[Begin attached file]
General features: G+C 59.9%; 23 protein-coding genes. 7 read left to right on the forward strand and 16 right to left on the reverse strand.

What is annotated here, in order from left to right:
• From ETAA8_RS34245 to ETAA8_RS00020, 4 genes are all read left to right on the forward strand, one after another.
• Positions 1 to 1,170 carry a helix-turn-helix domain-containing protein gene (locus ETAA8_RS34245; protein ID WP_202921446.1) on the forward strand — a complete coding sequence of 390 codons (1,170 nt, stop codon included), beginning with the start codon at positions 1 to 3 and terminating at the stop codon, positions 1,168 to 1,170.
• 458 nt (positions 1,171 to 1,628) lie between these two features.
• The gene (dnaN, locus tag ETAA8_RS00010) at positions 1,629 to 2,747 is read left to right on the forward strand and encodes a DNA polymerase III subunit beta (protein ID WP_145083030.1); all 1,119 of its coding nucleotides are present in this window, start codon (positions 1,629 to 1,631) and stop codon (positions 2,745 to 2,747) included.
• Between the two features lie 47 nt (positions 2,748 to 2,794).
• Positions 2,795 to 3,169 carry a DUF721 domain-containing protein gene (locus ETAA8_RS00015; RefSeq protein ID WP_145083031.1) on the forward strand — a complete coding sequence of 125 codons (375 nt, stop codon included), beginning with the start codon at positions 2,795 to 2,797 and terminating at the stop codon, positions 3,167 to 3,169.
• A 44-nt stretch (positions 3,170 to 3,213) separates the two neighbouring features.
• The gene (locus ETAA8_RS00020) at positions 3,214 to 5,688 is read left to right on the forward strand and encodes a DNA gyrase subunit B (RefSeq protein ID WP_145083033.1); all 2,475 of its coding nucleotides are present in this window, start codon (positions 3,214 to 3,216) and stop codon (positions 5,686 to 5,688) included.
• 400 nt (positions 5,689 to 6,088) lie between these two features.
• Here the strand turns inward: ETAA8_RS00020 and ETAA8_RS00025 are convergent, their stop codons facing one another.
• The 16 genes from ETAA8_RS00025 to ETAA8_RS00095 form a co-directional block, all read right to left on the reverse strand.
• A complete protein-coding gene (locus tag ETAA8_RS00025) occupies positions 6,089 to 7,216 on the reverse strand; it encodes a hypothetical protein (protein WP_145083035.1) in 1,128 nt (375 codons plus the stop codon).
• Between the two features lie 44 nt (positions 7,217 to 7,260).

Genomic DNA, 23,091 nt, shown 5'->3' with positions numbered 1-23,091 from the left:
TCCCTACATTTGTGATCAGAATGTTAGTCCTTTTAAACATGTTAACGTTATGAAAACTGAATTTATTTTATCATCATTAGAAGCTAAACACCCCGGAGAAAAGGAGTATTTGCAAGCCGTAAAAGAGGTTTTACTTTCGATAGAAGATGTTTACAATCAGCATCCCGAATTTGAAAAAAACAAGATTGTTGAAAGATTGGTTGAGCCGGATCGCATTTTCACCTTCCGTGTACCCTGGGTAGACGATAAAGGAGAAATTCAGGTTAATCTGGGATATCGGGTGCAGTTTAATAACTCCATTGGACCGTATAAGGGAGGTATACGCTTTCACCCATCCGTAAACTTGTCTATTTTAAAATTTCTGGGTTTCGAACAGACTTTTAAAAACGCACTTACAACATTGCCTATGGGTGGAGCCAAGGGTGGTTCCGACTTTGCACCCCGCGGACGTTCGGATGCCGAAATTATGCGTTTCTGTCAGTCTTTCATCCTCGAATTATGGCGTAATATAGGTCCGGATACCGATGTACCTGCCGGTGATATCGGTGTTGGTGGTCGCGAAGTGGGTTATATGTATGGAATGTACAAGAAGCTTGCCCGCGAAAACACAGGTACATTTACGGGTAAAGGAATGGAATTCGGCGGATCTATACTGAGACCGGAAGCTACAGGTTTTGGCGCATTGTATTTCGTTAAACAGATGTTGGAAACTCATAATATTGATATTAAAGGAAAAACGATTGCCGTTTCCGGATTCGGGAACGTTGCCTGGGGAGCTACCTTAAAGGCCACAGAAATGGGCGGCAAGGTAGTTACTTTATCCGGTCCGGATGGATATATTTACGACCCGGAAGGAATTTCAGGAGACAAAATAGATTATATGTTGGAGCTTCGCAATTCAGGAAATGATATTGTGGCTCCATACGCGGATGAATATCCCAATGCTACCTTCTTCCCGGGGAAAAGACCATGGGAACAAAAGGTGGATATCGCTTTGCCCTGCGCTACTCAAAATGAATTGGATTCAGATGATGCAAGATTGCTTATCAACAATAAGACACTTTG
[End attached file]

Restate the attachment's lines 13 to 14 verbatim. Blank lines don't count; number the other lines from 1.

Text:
• The 16 genes from ETAA8_RS00025 to ETAA8_RS00095 form a co-directional block, all read right to left on the reverse strand.
• A complete protein-coding gene (locus tag ETAA8_RS00025) occupies positions 6,089 to 7,216 on the reverse strand; it encodes a hypothetical protein (protein WP_145083035.1) in 1,128 nt (375 codons plus the stop codon).